THE TELEGRAPH

End of a tradition

Print edition : August 09, 2013

A jawan sends a telegram in Kolkata on the last day of the service, June 14. Photo: Ashok Bhaumik /PTI

In Kolkata, employees of BSNL's telegraph division protest the closure of the service. Photo: DIBYANGSHU SARKAR/AFP

AFTER a relationship spanning over one and a half centuries, on July 14, Kolkata bid an emotional adieu to a mode of communication it had long outgrown—the telegram. Hundreds of people thronged to the Central Telegraph Office in Kolkata on that day, a Sunday, to send their last telegram. In many cases it was also the first time they were sending one.

Sabyasachi Roy came from Hindustan Motors, outside Kolkata, just to keep a memento. “I have neither received nor sent a telegram to anyone in my whole life, but I remember my father doing it a lot. I am actually sending a telegram to myself using a different name,” he told Frontline.

He is not one of those who feel that the service ought to have been kept alive for sentimental reasons. “One must move with the times. In an age of email and SMS, it is surprising that it was still around for so long,” he said.

Subir Ray from Dhakuria is of the same opinion. “It is not a loss, but a step to progress,” he said. Like many others, he too never sent a telegram in his life, but was there because he would never get the chance to do so again. “Another reason that I have come is because I have fond memories associated with telegrams. When I was growing up in the 1960s my grandparents used to send me a telegram on my birthday,” he said.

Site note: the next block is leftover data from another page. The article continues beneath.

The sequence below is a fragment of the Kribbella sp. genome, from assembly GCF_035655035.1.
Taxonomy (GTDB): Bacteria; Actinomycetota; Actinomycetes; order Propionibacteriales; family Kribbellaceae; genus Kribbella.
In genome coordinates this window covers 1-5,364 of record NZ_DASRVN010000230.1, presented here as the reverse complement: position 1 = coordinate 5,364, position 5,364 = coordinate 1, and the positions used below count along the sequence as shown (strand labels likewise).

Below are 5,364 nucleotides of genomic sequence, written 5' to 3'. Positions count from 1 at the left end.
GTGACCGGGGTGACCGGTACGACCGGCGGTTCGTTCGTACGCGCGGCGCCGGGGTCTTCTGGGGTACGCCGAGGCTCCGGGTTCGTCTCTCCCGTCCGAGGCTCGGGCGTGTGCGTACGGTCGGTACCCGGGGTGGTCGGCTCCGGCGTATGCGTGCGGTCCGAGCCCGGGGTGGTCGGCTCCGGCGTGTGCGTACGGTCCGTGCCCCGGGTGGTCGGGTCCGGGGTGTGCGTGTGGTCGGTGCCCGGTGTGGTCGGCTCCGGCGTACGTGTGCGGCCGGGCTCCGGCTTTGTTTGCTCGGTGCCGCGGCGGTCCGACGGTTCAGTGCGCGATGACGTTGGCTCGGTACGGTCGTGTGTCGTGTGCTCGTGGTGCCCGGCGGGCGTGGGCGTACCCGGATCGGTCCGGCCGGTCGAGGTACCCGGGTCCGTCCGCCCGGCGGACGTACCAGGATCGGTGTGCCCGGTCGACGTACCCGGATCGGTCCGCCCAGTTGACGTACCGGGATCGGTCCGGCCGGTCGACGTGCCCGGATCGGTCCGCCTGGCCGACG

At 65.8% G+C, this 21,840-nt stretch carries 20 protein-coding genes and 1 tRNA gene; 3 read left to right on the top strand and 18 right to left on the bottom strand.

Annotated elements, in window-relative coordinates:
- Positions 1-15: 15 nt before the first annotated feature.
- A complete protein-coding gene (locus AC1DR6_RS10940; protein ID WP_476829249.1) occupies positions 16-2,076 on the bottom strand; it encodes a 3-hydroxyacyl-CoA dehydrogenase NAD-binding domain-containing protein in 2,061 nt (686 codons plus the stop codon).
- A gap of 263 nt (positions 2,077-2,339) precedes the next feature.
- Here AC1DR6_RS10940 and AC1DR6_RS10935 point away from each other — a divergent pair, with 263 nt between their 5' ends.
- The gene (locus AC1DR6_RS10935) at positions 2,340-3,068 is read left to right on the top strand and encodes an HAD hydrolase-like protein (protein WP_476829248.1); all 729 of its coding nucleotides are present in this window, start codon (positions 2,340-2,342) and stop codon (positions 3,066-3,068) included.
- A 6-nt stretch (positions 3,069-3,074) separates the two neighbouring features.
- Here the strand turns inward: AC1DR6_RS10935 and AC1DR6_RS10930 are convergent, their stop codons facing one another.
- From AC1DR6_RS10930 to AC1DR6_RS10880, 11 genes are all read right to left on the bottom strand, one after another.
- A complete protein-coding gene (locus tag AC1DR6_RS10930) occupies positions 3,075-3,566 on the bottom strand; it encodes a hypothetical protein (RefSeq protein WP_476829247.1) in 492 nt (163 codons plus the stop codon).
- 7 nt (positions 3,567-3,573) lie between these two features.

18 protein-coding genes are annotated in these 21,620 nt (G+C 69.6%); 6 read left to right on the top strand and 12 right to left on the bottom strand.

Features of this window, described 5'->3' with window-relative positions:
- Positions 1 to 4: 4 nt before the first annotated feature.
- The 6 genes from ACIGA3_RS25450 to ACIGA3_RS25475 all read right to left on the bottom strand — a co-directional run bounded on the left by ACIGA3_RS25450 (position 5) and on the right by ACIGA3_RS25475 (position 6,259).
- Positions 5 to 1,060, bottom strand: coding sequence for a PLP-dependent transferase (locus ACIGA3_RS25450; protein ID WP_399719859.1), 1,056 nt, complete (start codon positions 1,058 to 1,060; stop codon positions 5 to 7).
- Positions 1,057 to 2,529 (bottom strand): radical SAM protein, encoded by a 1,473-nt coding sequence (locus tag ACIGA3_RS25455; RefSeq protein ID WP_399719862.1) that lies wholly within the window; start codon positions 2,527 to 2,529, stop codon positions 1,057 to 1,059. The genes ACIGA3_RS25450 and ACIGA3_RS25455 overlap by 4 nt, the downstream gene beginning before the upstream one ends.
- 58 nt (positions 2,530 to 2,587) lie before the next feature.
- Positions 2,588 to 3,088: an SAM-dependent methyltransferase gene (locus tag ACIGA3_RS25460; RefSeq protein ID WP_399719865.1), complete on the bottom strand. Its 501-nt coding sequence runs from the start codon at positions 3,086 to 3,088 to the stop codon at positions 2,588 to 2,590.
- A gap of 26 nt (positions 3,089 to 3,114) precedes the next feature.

There were also those for whom the feeling of nostalgic sadness was tinged with a little resentment. “Was it really necessary to shut it down? Does everyone in this poor country have access to the Internet or own a mobile phone? It is an old tradition with so much of the country’s history attached to it; what was wrong in having it around?” said Bibek Debnath from Howrah.

Kolkata’s sentimental attachment to the past is well known. It is not that there is resistance to change, but that the change should take place without losing the connection with the past. The city’s association with the telegraph goes back 163 years when work commenced to lay the first telegraph line in the country, between the Alipore Telecom Factory in Calcutta and the Diamond Harbour Post Office (a distance of around 45 km) in November 1850.

The first test telegram message was sent from the Telecom Factory in March 1851. In December that year the service was opened for the public and the first message was sent from the city to the Diamond Harbour Post Office. By 1854 telegraph lines had been laid across the country mainly in Delhi, Bombay and Madras.

According to Santosh Ghosh, author of the book ‘The Sepoy Mutiny from Telegram Messages’, the story of the telegraph service in India began with Sir William Brook O’Shaughnessy, an eminent physician who was also carrying out experiments with the telegraph as early as 1839, when he had successfully laid a seven-mile-long telegraph line from the Botanical Gardens in Howrah.

However, his efforts went largely unnoticed until 1848 when he managed to convince Governor General Lord Dalhousie about the necessity of the telegraph system in a country like India. “He convinced Lord Dalhousie that the telegraph would be speedier than the rail. In fact, it is the telegraph system that came to the rescue of the Empire during the Sepoy Mutiny (of 1857),” Ghosh told Frontline.

Suhrid Sankar Chattopadhyay

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